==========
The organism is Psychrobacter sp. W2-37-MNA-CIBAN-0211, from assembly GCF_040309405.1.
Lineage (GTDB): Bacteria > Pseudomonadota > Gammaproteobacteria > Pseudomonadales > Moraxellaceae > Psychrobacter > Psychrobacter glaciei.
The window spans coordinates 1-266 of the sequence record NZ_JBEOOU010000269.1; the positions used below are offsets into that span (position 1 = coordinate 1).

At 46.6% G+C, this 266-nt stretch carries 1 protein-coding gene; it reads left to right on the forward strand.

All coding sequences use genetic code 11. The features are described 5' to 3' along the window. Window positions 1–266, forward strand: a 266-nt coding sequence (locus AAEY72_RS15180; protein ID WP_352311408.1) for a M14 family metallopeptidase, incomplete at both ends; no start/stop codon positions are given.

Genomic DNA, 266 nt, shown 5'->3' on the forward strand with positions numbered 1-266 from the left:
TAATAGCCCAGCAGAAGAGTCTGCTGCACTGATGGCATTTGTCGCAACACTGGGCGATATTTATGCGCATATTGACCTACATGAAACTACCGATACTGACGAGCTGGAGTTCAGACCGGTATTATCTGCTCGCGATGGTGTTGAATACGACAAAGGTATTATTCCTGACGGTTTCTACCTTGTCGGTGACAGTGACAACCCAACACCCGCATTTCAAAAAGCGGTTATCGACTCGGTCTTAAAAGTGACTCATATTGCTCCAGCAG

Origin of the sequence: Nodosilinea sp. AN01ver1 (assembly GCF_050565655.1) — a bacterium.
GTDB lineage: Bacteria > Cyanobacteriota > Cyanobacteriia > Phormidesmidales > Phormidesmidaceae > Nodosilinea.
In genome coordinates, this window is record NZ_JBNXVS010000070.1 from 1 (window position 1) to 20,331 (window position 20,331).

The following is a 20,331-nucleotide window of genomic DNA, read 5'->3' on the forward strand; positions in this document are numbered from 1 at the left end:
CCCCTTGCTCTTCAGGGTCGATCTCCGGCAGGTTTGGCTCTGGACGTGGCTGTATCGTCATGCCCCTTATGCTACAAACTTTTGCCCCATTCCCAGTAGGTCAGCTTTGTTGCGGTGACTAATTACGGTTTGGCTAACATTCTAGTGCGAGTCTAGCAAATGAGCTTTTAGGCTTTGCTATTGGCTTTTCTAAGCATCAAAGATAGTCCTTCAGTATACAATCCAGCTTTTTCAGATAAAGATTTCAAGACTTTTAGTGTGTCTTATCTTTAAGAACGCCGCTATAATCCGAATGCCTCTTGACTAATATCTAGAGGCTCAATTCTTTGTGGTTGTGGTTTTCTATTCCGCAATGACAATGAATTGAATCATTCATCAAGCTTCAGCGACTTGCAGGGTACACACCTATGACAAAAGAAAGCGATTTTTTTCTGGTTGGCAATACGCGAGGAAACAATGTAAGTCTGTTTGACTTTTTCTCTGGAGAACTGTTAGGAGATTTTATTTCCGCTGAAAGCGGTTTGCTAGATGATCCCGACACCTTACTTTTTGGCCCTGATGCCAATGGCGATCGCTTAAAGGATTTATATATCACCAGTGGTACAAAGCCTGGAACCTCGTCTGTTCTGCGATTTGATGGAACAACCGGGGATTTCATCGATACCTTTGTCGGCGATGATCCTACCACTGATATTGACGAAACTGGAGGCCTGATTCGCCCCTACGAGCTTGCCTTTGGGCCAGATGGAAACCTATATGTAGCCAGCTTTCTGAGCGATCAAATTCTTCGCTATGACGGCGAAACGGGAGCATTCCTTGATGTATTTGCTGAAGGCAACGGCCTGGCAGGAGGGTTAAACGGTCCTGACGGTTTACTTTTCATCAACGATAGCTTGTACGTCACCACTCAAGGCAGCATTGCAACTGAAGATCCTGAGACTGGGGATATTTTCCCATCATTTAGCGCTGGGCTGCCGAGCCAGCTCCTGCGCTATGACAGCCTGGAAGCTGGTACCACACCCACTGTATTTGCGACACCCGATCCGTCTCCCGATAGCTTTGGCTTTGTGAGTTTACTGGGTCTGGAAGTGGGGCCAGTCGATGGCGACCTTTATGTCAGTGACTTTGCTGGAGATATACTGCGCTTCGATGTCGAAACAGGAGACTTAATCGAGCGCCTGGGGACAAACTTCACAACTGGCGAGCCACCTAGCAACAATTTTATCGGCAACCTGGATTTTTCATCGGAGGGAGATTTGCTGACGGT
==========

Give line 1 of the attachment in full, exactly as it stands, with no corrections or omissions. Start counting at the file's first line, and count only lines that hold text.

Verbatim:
The organism is Psychrobacter sp. W2-37-MNA-CIBAN-0211, from assembly GCF_040309405.1.